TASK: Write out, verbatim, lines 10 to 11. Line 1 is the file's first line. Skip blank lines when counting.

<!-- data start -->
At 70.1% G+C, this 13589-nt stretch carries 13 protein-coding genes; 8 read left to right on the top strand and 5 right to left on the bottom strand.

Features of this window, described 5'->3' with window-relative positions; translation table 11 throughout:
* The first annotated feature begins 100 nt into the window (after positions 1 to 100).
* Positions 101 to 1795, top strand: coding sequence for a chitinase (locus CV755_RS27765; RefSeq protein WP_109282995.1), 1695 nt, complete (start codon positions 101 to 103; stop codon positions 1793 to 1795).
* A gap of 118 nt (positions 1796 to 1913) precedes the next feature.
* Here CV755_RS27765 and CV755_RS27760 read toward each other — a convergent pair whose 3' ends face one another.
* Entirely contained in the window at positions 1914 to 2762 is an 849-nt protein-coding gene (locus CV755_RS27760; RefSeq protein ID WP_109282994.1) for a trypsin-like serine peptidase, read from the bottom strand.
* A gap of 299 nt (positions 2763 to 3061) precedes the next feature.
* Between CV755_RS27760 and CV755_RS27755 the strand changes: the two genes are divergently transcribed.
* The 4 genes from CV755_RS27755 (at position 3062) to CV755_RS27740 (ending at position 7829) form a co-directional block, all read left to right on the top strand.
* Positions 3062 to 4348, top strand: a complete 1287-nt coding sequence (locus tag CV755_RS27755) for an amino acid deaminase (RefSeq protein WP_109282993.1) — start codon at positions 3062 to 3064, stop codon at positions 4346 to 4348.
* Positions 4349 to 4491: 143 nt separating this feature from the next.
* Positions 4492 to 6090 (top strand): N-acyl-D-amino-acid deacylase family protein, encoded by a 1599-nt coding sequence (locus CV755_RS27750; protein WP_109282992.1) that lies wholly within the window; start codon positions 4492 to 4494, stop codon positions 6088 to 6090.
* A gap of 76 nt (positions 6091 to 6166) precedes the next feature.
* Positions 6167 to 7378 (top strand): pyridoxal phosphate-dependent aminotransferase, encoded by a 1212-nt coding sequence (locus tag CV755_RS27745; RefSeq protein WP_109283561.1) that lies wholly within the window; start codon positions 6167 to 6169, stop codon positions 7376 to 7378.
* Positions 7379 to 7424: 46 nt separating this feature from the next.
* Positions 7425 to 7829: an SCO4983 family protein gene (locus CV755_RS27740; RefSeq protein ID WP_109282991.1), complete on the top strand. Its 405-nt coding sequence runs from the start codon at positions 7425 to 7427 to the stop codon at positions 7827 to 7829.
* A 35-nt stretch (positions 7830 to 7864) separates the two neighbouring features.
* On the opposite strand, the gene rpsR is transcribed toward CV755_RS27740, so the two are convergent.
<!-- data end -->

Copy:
* The 4 genes from CV755_RS27755 (at position 3062) to CV755_RS27740 (ending at position 7829) form a co-directional block, all read left to right on the top strand.
* Positions 3062 to 4348, top strand: a complete 1287-nt coding sequence (locus tag CV755_RS27755) for an amino acid deaminase (RefSeq protein WP_109282993.1) — start codon at positions 3062 to 3064, stop codon at positions 4346 to 4348.